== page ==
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A post shared by Pat McGrath (@patmcgrathreal)

According to a recent report by The New York Times, blush sales are surging. Brands such as Hermès Beauty and Pat McGrath Labs are cashing in on the hype, introducing blush to their product lineup. Most recently, the latter launched the “Divine Blush” collection, a range of nine powder compacts that span the spectrum of color from subtly peachy to electrifyingly fuchsia. McGrath herself notes that blush was “the MOST requested category that PMG fans have been asking us for years,” adding that she has always loved the product for its versatility and freshness.

According to Rachel Weingarten, former celebrity makeup artist and author of Hello Gorgeous! Beauty Products in America, ’40s-’60s, the coronavirus pandemic could be contributing to the recent spike in blush sales. “After over a year trapped indoors, many of us looked wan or washed-out,” she explains. “Blush helps us feel like we look better and of course, healthier.”

Kenzo Spring/Summer 2017 Show Makeup Blush

Dior Fall/Winter 2004; Jean-Pierre Muller/AFP via Getty Images

Echoing Weingarten’s statements on quarantine’s dulling effect, Belzer also believes the pandemic has something to do with our interest in the product. “Cheek color represents vigor and liveliness…On a spiritual level, the application of blush may help us awaken from the trauma and upheaval unleashed by the pandemic,” she posits, arguing that applying rouge functions as “a way to feel more vibrant and a reminder that our health is relatively intact.” In addition, the pandemic has caused us to pivot from elaborate makeup looks, such as time-consuming contouring and seamlessly blended eyeshadow, to fast and effortless fixes for Zoom meetings and FaceTime parties. Blush is unique in its rather foolproof application — with one swipe, wearers instantly look refreshed.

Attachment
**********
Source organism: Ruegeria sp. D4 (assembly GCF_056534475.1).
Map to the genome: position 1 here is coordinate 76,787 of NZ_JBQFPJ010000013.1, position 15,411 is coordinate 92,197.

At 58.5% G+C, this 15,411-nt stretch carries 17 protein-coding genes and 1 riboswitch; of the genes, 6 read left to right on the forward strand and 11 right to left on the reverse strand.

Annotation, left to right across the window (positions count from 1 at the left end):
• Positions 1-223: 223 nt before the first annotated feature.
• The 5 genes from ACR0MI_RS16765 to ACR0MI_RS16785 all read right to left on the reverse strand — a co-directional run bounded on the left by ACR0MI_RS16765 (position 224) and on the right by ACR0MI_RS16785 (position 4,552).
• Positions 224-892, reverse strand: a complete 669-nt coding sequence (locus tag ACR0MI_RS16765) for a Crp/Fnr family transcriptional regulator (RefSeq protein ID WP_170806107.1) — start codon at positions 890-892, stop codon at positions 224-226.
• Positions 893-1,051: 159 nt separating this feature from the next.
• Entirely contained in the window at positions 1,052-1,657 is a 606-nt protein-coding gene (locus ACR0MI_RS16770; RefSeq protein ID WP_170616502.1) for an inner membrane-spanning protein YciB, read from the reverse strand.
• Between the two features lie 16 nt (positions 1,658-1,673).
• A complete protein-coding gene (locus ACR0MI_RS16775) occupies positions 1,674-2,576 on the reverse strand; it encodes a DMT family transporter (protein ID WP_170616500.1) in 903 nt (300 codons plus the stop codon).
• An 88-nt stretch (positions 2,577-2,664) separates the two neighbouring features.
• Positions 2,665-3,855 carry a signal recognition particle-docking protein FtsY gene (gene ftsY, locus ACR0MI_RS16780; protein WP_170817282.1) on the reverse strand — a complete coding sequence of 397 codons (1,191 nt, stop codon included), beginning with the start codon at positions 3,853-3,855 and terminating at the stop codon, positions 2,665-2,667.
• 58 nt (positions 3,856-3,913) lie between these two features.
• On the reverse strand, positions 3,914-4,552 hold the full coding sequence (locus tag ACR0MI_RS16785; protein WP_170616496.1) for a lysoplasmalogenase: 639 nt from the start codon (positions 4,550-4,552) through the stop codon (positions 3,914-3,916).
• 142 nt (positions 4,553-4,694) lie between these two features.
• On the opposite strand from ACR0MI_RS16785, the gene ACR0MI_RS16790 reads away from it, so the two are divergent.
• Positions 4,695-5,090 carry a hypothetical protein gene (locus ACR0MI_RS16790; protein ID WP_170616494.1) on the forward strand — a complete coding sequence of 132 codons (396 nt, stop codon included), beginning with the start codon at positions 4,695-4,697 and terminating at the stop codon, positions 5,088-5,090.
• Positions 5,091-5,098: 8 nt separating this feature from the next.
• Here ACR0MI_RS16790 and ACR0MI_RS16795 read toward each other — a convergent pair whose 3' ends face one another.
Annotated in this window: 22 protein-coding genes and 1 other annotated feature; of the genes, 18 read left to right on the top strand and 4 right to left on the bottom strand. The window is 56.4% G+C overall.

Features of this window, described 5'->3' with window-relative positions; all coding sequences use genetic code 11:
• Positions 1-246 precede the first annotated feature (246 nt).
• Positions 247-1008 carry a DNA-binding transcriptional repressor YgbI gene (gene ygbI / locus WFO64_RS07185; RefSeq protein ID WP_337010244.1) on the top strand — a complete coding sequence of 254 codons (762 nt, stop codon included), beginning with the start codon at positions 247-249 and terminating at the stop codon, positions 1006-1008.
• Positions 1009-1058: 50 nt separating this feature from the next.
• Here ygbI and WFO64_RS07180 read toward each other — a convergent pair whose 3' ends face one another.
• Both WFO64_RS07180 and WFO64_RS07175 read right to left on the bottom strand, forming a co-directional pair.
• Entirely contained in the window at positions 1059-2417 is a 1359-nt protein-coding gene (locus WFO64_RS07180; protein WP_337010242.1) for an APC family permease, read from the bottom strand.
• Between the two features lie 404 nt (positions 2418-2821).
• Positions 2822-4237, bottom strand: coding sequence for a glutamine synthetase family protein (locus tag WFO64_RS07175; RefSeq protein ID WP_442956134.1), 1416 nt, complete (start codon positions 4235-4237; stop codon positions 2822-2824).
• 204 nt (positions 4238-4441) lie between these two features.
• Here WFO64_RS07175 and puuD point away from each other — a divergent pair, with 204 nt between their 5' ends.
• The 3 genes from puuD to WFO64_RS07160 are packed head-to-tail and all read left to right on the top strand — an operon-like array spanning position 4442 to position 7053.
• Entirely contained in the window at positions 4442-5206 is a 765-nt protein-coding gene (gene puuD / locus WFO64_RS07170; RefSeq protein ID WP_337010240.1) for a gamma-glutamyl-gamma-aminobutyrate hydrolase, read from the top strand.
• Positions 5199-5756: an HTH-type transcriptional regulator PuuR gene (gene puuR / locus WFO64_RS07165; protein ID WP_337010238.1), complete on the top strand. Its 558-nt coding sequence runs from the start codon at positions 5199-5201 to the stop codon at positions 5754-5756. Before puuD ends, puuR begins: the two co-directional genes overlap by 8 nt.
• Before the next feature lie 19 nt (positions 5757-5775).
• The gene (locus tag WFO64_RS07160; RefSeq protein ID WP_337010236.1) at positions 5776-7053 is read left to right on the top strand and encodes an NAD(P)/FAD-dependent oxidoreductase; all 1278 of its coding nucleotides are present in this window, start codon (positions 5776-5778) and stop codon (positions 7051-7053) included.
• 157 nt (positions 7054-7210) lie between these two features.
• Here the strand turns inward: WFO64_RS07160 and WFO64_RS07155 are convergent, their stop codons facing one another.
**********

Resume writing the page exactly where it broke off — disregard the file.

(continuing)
Today, the way we wear blush is markedly different than the looks flaunted by ancient Chinese concubines and 1920s flappers. On TikTok, influencers such as Bella Poarch have popularized a sunburnt effect achieved by applying blush under the eyes and onto the bridge of the nose. Similarly trendy on social media is a makeup technique akin to draping, in which the rosy powder is swept atop the cheekbone and extended up towards the temples.

@bellapoarchHow I put on blush? ib: @benjikrol♬ build a btch – gabut woi

McGrath shares her own tips for applying blush. For a classic yet contemporary look, the legendary makeup artist suggests applying rouge to the apples of the cheeks and blending it upwards towards the ear. “Then brush what is left on the [makeup brush] across the top of the forehead, center of nose and chin.” For a finishing touch, swiping blush up the sides of the temples gives the face an instant lift.

Looking ahead, Belzer muses on what the future might hold for our hero makeup product. “Whether or not low-maintenance makeup sticks around as quarantine life fades away is anybody’s guess,” she begins. “In some instances, people will be piling on the makeup as a way to celebrate the end of the pandemic. Now that our faces aren’t obscured we can wear as much as we like without a mask rubbing it off,” she says, acknowledging the fact that, for vaccinated Americans, face masks are becoming a thing of the past. “If the usual amount of cheek color signifies physical well-being, in the age of COVID-19, perhaps excessive application will reinforce the notion of health. The super flushed look may end up as an exuberant symbol of survival.” In that case — here’s to life, health and blush.